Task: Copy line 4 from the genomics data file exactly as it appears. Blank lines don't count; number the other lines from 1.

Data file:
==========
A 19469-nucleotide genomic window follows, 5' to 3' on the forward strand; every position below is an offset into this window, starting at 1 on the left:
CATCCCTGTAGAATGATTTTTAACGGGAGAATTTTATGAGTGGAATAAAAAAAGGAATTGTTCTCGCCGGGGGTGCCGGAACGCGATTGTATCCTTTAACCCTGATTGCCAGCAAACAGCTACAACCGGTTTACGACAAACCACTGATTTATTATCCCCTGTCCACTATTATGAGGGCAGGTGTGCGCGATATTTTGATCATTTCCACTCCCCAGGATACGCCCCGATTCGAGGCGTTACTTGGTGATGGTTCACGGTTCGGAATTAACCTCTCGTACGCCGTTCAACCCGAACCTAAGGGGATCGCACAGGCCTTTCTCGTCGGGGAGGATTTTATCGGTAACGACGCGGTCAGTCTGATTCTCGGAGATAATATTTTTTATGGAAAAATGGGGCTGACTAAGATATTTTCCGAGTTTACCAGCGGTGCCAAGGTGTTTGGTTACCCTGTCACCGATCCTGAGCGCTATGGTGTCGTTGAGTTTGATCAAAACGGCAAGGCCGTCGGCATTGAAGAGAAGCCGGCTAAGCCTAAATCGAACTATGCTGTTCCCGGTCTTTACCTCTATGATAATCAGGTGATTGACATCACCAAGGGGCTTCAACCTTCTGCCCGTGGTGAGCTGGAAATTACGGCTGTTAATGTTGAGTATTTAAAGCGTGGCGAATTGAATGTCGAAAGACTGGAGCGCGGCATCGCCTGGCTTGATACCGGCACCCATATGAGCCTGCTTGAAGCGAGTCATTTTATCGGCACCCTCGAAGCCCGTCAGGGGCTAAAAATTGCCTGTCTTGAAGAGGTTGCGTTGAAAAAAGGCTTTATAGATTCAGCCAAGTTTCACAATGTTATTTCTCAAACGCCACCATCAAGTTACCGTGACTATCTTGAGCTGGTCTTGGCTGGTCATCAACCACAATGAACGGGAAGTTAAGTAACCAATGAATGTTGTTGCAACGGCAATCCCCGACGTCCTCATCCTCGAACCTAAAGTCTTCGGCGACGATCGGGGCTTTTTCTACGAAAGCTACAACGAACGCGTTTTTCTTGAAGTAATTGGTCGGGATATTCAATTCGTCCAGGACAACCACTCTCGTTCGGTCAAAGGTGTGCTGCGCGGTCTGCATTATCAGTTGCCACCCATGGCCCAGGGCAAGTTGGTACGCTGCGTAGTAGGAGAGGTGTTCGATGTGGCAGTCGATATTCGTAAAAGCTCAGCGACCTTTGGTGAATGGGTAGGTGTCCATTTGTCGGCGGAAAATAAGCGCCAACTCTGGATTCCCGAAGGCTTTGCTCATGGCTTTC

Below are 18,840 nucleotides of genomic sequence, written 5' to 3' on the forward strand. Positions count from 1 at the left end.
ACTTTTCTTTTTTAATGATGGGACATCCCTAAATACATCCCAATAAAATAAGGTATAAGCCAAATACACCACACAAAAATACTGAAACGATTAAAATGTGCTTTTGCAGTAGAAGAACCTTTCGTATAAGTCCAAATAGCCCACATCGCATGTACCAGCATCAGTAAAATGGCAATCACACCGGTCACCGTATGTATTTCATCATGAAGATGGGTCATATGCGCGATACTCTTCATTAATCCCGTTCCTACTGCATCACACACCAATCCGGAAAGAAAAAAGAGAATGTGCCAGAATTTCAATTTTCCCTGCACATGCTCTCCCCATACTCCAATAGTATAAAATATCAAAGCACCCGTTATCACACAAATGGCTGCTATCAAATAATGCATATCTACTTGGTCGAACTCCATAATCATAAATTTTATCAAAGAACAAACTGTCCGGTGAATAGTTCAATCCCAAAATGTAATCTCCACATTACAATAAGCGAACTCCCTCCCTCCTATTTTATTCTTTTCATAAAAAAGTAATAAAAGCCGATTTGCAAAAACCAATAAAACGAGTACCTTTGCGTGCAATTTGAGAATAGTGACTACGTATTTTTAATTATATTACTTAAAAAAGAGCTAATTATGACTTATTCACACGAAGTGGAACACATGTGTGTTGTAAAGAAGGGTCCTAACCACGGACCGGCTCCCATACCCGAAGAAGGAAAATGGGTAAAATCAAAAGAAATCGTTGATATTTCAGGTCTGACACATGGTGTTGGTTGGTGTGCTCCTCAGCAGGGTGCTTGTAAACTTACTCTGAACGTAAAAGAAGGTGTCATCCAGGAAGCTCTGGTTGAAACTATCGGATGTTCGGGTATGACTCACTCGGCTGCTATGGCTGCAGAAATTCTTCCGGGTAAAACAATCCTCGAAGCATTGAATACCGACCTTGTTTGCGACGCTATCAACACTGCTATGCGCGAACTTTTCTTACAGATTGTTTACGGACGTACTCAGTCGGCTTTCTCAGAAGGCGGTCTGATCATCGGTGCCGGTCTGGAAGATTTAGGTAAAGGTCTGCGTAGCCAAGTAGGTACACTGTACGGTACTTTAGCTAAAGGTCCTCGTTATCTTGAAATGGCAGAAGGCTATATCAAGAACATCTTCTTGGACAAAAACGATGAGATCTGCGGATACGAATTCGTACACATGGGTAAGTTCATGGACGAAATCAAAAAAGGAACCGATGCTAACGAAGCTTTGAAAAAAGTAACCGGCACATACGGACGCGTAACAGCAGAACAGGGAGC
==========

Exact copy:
ACTTTTCTTTTTTAATGATGGGACATCCCTAAATACATCCCAATAAAATAAGGTATAAGCCAAATACACCACACAAAAATACTGAAACGATTAAAATGTGCTTTTGCAGTAGAAGAACCTTTCGTATAAGTCCAAATAGCCCACATCGCATGTACCAGCATCAGTAAAATGGCAATCACACCGGTCACCGTATGTATTTCATCATGAAGATGGGTCATATGCGCGATACTCTTCATTAATCCCGTTCCTACTGCATCACACACCAATCCGGAAAGAAAAAAGAGAATGTGCCAGAATTTCAATTTTCCCTGCACATGCTCTCCCCATACTCCAATAGTATAAAATATCAAAGCACCCGTTATCACACAAATGGCTGCTATCAAATAATGCATATCTACTTGGTCGAACTCCATAATCATAAATTTTATCAAAGAACAAACTGTCCGGTGAATAGTTCAATCCCAAAATGTAATCTCCACATTACAATAAGCGAACTCCCTCCCTCCTATTTTATTCTTTTCATAAAAAAGTAATAAAAGCCGATTTGCAAAAACCAATAAAACGAGTACCTTTGCGTGCAATTTGAGAATAGTGACTACGTATTTTTAATTATATTACTTAAAAAAGAGCTAATTATGACTTATTCACACGAAGTGGAACACATGTGTGTTGTAAAGAAGGGTCCTAACCACGGACCGGCTCCCATACCCGAAGAAGGAAAATGGGTAAAATCAAAAGAAATCGTTGATATTTCAGGTCTGACACATGGTGTTGGTTGGTGTGCTCCTCAGCAGGGTGCTTGTAAACTTACTCTGAACGTAAAAGAAGGTGTCATCCAGGAAGCTCTGGTTGAAACTATCGGATGTTCGGGTATGACTCACTCGGCTGCTATGGCTGCAGAAATTCTTCCGGGTAAAACAATCCTCGAAGCATTGAATACCGACCTTGTTTGCGACGCTATCAACACTGCTATGCGCGAACTTTTCTTACAGATTGTTTACGGACGTACTCAGTCGGCTTTCTCAGAAGGCGGTCTGATCATCGGTGCCGGTCTGGAAGATTTAGGTAAAGGTCTGCGTAGCCAAGTAGGTACACTGTACGGTACTTTAGCTAAAGGTCCTCGTTATCTTGAAATGGCAGAAGGCTATATCAAGAACATCTTCTTGGACAAAAACGATGAGATCTGCGGATACGAATTCGTACACATGGGTAAGTTCATGGACGAAATCAAAAAAGGAACCGATGCTAACGAAGCTTTGAAAAAAGTAACCGGCACATACGGACGCGTAACAGCAGAACAGGGAGC